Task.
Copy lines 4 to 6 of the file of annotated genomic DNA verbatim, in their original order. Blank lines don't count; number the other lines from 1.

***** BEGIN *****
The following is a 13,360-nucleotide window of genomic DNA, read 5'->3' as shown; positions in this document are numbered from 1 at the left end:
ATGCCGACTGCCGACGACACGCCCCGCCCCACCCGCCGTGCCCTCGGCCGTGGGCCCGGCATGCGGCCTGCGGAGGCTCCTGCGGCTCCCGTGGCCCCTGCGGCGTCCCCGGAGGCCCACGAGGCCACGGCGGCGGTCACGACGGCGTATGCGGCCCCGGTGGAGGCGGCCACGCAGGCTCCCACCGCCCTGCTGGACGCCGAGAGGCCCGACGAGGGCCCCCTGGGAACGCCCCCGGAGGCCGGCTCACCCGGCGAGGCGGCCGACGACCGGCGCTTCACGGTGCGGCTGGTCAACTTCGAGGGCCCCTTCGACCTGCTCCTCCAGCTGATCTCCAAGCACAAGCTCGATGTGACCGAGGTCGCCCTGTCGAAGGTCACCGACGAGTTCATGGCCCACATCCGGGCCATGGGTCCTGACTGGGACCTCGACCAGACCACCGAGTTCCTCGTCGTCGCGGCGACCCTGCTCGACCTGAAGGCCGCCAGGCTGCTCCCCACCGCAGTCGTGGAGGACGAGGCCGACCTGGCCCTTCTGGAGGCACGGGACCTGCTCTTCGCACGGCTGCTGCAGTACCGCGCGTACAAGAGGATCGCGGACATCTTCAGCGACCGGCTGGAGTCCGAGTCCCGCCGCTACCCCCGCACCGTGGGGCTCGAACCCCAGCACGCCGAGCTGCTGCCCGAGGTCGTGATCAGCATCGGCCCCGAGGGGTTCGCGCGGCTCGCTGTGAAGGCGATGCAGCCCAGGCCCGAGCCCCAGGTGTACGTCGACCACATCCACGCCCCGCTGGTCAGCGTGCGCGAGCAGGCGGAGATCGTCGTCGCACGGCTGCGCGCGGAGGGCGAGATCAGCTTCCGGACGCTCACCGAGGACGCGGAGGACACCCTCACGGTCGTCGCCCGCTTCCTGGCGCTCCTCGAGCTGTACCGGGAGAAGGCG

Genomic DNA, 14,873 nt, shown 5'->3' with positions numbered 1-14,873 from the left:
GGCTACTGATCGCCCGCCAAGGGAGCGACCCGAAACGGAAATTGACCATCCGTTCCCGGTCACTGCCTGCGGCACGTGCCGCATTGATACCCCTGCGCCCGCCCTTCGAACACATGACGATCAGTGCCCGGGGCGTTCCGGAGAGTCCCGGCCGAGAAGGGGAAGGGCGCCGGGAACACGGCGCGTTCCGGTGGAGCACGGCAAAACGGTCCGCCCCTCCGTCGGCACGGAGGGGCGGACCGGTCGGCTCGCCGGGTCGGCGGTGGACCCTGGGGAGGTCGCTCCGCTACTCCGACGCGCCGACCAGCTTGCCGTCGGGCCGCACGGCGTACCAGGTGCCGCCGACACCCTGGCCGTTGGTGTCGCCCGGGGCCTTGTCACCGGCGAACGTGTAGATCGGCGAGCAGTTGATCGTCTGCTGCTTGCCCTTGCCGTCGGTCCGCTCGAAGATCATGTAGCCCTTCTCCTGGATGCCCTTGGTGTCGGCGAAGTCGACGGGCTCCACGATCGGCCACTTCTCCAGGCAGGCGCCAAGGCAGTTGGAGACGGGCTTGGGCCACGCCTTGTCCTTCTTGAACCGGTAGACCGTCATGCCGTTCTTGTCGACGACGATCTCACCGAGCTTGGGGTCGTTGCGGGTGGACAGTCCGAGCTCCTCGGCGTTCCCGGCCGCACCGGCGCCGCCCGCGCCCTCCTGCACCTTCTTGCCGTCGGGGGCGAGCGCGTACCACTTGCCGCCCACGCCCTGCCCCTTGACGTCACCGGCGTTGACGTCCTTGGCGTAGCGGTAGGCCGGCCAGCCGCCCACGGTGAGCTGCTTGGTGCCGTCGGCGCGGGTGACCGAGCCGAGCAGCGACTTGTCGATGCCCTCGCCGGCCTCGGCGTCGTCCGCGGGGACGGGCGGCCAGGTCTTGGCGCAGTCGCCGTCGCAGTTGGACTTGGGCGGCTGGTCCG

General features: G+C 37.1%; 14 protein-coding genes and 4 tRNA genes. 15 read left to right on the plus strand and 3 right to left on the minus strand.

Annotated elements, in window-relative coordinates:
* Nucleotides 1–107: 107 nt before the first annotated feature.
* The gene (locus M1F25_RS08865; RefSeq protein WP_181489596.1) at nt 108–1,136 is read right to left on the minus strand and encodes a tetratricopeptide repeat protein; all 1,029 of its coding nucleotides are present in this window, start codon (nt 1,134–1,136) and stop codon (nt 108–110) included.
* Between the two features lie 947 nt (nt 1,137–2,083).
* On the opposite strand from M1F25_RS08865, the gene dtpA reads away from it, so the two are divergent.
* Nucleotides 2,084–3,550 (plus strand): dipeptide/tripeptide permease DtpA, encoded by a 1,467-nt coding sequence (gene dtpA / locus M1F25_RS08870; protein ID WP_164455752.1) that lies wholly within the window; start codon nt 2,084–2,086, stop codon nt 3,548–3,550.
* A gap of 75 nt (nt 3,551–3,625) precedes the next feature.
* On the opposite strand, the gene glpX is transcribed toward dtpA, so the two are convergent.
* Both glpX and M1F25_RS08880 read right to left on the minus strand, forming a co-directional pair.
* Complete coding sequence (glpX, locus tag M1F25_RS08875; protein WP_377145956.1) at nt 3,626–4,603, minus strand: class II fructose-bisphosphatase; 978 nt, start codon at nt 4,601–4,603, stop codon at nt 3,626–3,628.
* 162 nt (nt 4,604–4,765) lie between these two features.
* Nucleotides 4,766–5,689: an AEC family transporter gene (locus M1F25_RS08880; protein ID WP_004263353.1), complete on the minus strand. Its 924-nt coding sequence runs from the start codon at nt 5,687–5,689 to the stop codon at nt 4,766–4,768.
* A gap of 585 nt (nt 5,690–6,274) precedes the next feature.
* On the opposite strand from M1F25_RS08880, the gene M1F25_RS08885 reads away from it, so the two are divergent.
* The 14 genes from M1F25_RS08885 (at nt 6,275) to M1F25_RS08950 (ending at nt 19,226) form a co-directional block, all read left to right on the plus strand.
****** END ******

GGCTACTGATCGCCCGCCAAGGGAGCGACCCGAAACGGAAATTGACCATCCGTTCCCGGTCACTGCCTGCGGCACGTGCCGCATTGATACCCCTGCGCCCGCCCTTCGAACACATGACGATCAGTGCCCGGGGCGTTCCGGAGAGTCCCGGCCGAGAAGGGGAAGGGCGCCGGGAACACGGCGCGTTCCGGTGGAGCACGGCAAAACGGTCCGCCCCTCCGTCGGCACGGAGGGGCGGACCGGTCGGCTCGCCGGGTCGGCGGTGGACCCTGGGGAGGTCGCTCCGCTACTCCGACGCGCCGACCAGCTTGCCGTCGGGCCGCACGGCGTACCAGGTGCCGCCGACACCCTGGCCGTTGGTGTCGCCCGGGGCCTTGTCACCGGCGAACGTGTAGATCGGCGAGCAGTTGATCGTCTGCTGCTTGCCCTTGCCGTCGGTCCGCTCGAAGATCATGTAGCCCTTCTCCTGGATGCCCTTGGTGTCGGCGAAGTCGACGGGCTCCACGATCGGCCACTTCTCCAGGCAGGCGCCAAGGCAGTTGGAGACGGGCTTGGGCCACGCCTTGTCCTTCTTGAACCGGTAGACCGTCATGCCGTTCTTGTCGACGACGATCTCACCGAGCTTGGGGTCGTTGCGGGTGGACAGTCCGAGCTCCTCGGCGTTCCCGGCCGCACCGGCGCCGCCCGCGCCCTCCTGCACCTTCTTGCCGTCGGGGGCGAGCGCGTACCACTTGCCGCCCACGCCCTGCCCCTTGACGTCACCGGCGTTGACGTCCTTGGCGTAGCGGTAGGCCGGCCAGCCGCCCACGGTGAGCTGCTTGGTGCCGTCGGCGCGGGTGACCGAGCCGAGCAGCGACTTGTCGATGCCCTCGCCGGCCTCGGCGTCGTCCGCGGGGACGGGCGGCCAGGTCTTGGCGCAGTCGCCGTCGCAGTTGGACTTGGGCGGCTGGTCCG

General features: G+C 37.1%; 14 protein-coding genes and 4 tRNA genes. 15 read left to right on the plus strand and 3 right to left on the minus strand.

Annotated elements, in window-relative coordinates: